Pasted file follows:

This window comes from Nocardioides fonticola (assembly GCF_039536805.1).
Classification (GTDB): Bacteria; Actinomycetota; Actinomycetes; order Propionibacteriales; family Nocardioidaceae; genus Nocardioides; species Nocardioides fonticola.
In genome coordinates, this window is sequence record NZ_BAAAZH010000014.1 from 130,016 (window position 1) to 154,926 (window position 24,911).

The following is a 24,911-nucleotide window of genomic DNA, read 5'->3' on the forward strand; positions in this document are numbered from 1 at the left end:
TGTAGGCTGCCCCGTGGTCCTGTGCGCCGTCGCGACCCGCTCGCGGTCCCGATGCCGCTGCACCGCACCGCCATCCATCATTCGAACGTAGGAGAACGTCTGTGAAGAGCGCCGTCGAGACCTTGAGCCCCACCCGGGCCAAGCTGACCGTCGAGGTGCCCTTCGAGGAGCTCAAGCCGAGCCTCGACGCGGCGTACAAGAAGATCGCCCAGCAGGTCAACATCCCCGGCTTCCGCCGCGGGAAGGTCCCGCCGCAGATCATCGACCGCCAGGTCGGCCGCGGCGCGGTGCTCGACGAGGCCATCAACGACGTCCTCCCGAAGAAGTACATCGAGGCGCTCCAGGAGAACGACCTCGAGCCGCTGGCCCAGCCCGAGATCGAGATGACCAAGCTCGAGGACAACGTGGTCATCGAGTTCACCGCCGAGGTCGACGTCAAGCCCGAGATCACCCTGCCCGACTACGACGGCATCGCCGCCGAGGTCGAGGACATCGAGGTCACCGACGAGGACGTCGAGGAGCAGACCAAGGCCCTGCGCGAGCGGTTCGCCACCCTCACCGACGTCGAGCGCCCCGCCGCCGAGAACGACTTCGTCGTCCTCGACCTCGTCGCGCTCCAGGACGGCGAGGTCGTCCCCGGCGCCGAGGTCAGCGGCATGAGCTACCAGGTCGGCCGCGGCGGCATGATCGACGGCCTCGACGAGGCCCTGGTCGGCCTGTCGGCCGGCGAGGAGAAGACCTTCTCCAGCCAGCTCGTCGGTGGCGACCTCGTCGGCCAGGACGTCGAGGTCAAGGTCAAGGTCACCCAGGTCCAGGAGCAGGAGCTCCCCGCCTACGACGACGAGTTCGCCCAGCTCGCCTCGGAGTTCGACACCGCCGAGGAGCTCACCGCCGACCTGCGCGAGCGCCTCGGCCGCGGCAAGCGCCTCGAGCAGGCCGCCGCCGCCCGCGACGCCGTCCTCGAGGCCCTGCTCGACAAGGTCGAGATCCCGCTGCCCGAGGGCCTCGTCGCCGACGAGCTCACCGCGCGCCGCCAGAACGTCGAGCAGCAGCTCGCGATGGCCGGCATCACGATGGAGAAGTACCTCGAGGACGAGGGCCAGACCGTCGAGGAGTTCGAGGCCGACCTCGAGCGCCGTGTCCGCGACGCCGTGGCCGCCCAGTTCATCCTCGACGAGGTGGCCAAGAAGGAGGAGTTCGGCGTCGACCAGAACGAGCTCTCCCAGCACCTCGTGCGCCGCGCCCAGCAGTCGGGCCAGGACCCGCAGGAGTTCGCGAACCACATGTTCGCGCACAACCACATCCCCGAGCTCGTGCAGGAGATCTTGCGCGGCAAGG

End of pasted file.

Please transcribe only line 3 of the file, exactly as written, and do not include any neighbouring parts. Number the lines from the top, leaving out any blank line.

In genome coordinates, this window is sequence record NZ_BAAAZH010000014.1 from 130,016 (window position 1) to 154,926 (window position 24,911).